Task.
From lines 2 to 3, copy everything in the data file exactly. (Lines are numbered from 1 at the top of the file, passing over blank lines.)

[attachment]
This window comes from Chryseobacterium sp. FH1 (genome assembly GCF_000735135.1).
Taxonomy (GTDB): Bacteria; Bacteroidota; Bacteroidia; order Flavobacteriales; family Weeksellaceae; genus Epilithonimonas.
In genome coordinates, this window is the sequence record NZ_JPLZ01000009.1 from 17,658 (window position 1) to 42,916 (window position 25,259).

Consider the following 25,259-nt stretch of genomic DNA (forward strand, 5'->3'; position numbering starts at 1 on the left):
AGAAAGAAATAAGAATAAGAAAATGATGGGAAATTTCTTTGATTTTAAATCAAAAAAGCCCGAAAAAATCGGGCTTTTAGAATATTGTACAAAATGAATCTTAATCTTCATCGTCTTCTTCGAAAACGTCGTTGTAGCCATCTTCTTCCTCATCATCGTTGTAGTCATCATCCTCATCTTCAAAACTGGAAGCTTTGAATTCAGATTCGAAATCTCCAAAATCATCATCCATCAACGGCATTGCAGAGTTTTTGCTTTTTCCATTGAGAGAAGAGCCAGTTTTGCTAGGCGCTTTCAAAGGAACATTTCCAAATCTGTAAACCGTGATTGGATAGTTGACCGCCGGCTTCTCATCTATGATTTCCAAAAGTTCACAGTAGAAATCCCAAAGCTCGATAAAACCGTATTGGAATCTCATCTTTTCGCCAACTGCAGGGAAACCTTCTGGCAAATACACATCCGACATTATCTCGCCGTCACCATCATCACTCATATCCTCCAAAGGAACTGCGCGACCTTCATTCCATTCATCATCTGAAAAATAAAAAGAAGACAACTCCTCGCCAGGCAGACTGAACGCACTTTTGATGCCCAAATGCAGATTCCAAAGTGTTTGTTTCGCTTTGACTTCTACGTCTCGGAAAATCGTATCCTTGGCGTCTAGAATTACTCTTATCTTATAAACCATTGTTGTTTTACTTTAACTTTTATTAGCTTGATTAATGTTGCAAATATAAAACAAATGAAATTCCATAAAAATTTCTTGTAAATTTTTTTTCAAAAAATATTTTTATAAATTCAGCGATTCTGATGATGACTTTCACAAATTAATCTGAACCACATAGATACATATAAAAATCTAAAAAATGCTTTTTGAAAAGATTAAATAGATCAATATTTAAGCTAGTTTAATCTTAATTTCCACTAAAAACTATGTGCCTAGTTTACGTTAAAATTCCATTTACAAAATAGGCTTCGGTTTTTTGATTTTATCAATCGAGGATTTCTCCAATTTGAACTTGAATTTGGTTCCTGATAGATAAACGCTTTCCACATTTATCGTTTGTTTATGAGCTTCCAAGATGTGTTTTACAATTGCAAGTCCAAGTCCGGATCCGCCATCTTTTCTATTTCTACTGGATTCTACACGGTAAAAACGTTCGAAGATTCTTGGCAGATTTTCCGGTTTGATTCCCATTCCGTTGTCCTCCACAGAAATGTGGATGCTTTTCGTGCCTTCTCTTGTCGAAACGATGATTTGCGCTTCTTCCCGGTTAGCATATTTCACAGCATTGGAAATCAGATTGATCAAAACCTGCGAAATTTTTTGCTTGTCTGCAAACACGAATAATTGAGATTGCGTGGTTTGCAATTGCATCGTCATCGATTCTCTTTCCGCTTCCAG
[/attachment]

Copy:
Taxonomy (GTDB): Bacteria; Bacteroidota; Bacteroidia; order Flavobacteriales; family Weeksellaceae; genus Epilithonimonas.
In genome coordinates, this window is the sequence record NZ_JPLZ01000009.1 from 17,658 (window position 1) to 42,916 (window position 25,259).